As defined by the international group of stakeholders involved in the OECD Future of Education and Skills 2030 project, skills are the ability and capacity to carry out processes and to be able to use one’s knowledge in a responsible way to achieve a goal.
Skills are part of a holistic concept of competency, involving the mobilisation of knowledge, skills, attitudes and values to meet complex demands. The OECD Learning Compass 2030 distinguishes between three different types of skills. Cognitive and meta-cognitive skills, which include critical thinking, creative thinking, learning-to-learn and self-regulation, social and emotional skills, which include empathy, self-efficacy, responsibility and collaboration, practical and physical skills, which include using new information and communication technology devices Cognitive skills are a set of thinking strategies that enable the use of language, numbers, reasoning and acquired knowledge. They comprise verbal, nonverbal and higher-order thinking skills. Metacognitive skills include learning-to-learn skills and the ability to recognise one’s knowledge, skills, attitudes and values. Social and emotional skills are a set of individual capacities that can be manifested in consistent patterns of thoughts, feelings and behaviours that enable people to develop themselves, cultivate their relationships at home, school, work and in the community, and exercise their civic responsibilities. Physical skills are a set of abilities to use physical tools, operations and functions. They include manual skills, such as the ability to use information and communication technology devices and new machines, play musical instruments, craft artworks, play sports; life skills, such as the ability to dress oneself, prepare food and drink, keep oneself clean; and the ability to mobilise one’s capacities, including strength, muscular flexibility and stamina. Practical skills are those required to use and manipulate materials, tools, equipment and artefacts to achieve particular outcomes. Cognitive skills, such as creative thinking and self-regulation, and social skills, such as taking responsibility, require the capacity to consider the consequences of one’s actions, evaluate risk and reward, and accept accountability for the products of one’s work. This suggests moral and intellectual maturity, with which a person reflects upon and evaluates his or her actions in light of his or her experiences, personal and societal goals, what he or she has been taught and told, and what is right or wrong. While good decision making and ethical judgement are encompassed in the concept of skills, these competencies are addressed in the concept note on Attitudes and Values.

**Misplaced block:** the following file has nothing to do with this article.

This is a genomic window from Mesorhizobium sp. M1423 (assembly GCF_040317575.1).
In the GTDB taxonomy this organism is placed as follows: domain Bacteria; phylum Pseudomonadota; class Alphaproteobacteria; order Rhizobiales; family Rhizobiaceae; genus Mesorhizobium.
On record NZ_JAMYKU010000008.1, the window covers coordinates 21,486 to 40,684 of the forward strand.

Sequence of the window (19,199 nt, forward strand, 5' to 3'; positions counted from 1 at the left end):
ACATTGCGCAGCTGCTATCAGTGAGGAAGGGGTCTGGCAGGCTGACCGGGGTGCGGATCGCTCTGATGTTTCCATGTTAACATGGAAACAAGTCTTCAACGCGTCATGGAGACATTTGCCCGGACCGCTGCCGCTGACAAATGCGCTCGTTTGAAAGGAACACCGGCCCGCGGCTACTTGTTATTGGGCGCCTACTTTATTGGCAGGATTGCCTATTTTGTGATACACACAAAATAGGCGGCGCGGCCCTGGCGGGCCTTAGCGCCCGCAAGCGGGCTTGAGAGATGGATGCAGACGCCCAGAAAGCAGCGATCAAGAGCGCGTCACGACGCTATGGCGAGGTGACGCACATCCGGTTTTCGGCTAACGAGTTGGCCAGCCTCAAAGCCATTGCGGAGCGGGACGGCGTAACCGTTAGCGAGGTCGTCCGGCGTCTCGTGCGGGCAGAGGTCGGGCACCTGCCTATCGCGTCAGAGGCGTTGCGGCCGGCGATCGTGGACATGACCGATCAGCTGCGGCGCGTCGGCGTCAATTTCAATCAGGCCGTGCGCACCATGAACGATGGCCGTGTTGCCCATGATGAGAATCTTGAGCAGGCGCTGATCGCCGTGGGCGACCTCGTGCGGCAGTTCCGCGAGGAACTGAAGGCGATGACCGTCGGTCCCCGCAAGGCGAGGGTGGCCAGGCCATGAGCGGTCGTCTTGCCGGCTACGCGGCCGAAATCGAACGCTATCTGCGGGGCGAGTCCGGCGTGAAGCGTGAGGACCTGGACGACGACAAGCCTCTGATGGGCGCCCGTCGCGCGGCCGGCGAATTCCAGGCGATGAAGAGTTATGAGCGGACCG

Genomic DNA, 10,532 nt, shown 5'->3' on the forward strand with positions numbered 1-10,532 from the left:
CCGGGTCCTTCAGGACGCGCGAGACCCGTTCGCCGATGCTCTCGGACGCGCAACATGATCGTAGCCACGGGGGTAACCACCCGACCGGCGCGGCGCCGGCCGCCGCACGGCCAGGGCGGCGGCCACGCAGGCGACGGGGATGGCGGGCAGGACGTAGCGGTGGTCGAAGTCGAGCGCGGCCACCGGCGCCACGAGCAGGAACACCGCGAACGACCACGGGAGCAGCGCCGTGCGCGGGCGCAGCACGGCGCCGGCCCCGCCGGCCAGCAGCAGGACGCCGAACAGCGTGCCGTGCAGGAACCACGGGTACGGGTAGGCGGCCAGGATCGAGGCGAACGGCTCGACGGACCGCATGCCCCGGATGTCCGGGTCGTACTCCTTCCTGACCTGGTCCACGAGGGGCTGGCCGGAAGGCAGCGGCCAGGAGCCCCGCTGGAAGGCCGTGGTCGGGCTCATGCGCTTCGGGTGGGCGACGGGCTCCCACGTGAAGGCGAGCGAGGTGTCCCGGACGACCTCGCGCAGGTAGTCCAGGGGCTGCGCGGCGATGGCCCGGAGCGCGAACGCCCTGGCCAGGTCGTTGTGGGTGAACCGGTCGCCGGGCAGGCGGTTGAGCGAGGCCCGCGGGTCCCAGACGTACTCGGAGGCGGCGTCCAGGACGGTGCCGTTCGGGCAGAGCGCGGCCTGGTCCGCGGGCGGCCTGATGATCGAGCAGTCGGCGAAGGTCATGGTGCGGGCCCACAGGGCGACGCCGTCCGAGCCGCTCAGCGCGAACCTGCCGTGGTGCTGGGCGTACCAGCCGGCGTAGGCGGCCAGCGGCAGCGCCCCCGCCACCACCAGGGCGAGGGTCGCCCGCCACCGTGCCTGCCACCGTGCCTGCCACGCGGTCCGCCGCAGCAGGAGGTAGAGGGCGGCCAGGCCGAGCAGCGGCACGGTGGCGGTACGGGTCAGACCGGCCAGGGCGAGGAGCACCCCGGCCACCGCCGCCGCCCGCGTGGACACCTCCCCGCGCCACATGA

As populations age, the demand for healthcare will continue to rise. This is reflected in the wide range of new and emerging healthcare-related occupations, which require both scientific skills, and social and emotional skills, such as caring, sociability and respect. For example, acute care nurses and hospital staff require a high degree of social perceptiveness to understand emotional patterns and interact with patients. In addition, social and emotional skills, such as empathy, self-awareness, respect for others and the ability to communicate, are becoming essential as classrooms and workplaces become more ethnically, culturally and linguistically diverse. To acknowledge and respond to these global connections, education may promote certain social and emotional skills that are considered to be related to cognitive skills. For example, social emotional skills such as “empathy” would require cognitive skills such as “perspective-taking”. Education may also foster the types of attitudes and values, such as openness and respect for others as individuals, that students need in order to be more inclusive and reflective of more diverse societies. In this context, this particular set of skills has come to be known as global competence.
Another example comes from jobs that require social and emotional skills. They are unlikely to be replaced by technology. Artificial Intelligence is unlikely to replace workers whose jobs require creativity; similarly, AI is unlikely to replace workers who jobs require complex social interactions. Thus, in order to adapt to advances in technology, workers will also have to acquire social skills, including persuasion and negotiation.